L. C.

Orange County is the county where Arkansas City has a small delegation.


Arkansas City Republican, Saturday, January 23, 1886.

The Weather.

Never before in our existence did we tackle a subject so hard to write upon as the above. For the past three weeks, Aparagorically@ speaking, it has been extremely Avariegated.@ It eclipsed everything spoken of by the oldest inhabitants. Two years ago at about this time of year we induced a farmer friend of ours from AInjeanny@ to locate in Bolton Township by telling him about the beautiful Italian climate we had in the Italy of America in the winter. That friend came in to see us Tuesday. Now, there is nothing on earth that makes us feel so bad as Aforcible reproach@ from a friend. With the remark, AOh, you dodgasted liar,@ he grasped us by the coat collar, held us up in the air, spun us around at the rate of 2:10 at arm=s length for a few seconds, and then vigorously applied his boot where our maternity used to Alay on the slipper.@ We thought our time had come. We implored him to desist for the sake of our wife and posterity. With a few more awful kicks, he dropped our Acorpus@ and disappeared from our sanctum door. He taught us a lesson, namely, that Kansas weather is stronger than old time friendship. No more will we extol Kansas weather. Our heart has been reached at last. Hereafter, dear sunny Kansas, we will paint you as you are.


Arkansas City Republican, Saturday, January 23, 1886.

The Work of the Blizzard.

The following is a list of the casualties resulting from the late blizzard. The list is pretty large, and is confined to the new south-west, where parties have gone lately and taken claims.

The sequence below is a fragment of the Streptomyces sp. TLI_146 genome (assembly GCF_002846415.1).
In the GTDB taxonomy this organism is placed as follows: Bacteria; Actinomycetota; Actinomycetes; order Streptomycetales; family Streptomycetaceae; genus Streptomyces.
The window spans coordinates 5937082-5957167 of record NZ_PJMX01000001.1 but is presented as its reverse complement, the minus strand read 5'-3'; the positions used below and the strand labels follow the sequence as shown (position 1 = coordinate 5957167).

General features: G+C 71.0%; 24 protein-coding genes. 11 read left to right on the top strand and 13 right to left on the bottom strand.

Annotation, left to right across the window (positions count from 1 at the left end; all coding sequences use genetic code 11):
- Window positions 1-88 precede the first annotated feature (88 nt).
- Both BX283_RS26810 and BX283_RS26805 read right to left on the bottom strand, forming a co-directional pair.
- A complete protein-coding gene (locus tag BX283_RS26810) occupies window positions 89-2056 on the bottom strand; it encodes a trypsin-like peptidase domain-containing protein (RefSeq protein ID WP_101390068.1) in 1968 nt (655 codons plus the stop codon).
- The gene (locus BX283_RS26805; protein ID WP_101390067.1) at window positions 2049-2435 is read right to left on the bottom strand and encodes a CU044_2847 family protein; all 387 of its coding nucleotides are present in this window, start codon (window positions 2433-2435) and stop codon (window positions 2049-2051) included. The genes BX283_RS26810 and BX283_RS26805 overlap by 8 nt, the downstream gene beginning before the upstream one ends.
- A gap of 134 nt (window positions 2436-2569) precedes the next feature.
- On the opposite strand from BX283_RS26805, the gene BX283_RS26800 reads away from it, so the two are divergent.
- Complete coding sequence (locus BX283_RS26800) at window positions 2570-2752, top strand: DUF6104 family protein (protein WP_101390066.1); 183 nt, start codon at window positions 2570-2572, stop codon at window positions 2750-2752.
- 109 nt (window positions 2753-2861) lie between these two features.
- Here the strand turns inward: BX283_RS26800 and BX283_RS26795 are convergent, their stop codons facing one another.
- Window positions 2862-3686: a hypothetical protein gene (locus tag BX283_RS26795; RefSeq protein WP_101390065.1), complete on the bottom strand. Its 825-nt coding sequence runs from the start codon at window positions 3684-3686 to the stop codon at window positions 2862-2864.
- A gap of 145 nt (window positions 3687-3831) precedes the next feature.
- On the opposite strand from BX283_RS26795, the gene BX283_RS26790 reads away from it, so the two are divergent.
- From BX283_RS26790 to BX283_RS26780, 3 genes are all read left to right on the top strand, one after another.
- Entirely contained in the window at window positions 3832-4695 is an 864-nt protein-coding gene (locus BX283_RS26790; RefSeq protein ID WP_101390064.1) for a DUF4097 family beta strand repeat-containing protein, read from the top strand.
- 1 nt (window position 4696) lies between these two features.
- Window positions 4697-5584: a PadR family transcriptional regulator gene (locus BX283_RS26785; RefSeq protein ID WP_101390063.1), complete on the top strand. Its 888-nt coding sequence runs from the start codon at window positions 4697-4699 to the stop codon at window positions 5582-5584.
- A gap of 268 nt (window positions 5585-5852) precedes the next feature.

Two women in Seward County.

Two brothers in Ford County.

Two unknown men in Ellis County.

And a man in Lincoln County was reported frozen to death up to yesterday.

As returns from searching parties come in, it is found that the frost king has claimed yet more victims.

A mother and two small children were frozen to death in their claim shanty, ten miles northeast of Garden City. Their supplies of food and coal were exhausted, and the father had started to Garden City for both. He is still missing and it is believed he is frozen, and thus an entire family is swept away.

A young man named Elmer Smith started for his claim four miles from Scott Center in Scott County, Wednesday evening, and was lost on the prairie. He has not since been heard of. It is supposed he became bewildered and falling down, was frozen to death.

At Syracuse in Hamilton Countty, the bodies of M. F. Israel and another man unknown, were brought in frozen to death. They had perished within 100 yards of Israel=s house.

The body of Mr. Ford ws found 20 miles away from his home in Finney County. He had started home from Lakin with a load of hay and had passed within thirty yards of his own house as the tracks of his wagon in the icy snow showed; and blinded and bewildered by the storm, had moved on until he reached a final resting place, twenty miles away. His team was found within three miles of his body.

S. Higgs, who started to return home from Kendall about an hour before sunset, was found dead in the snow, two miles east of the town. He had passed within fifty feet of a house where he could have found shelter. His body was found about 250 yards from the house. He leaves a wife and four children.

Two young ladies by the name of Beetcher were found frozen last Thursday. They, with their mother, aged sixty years, started to a house less than a mile away and succeeded in getting within a few yards of the house where they were all found Friday morning. The old lady was alive and will recover from her injuries.

H. O. Ward and George Chapman, of Syracuse, and Isaac Staffle, of Windom, Kansas, started last Wednesday for Greeley County. They were caught in the storm twenty miles out, and after turning their teams loose, they started to walk back. Chapman perished with cold shortly after starting, and Staffle got within five miles of town and died. Ward got in at 4 o=clock Thursday morning with both feet frozen and will lose them. Staffle=s body was found yesterday. Chapman=s body and the teams are still out.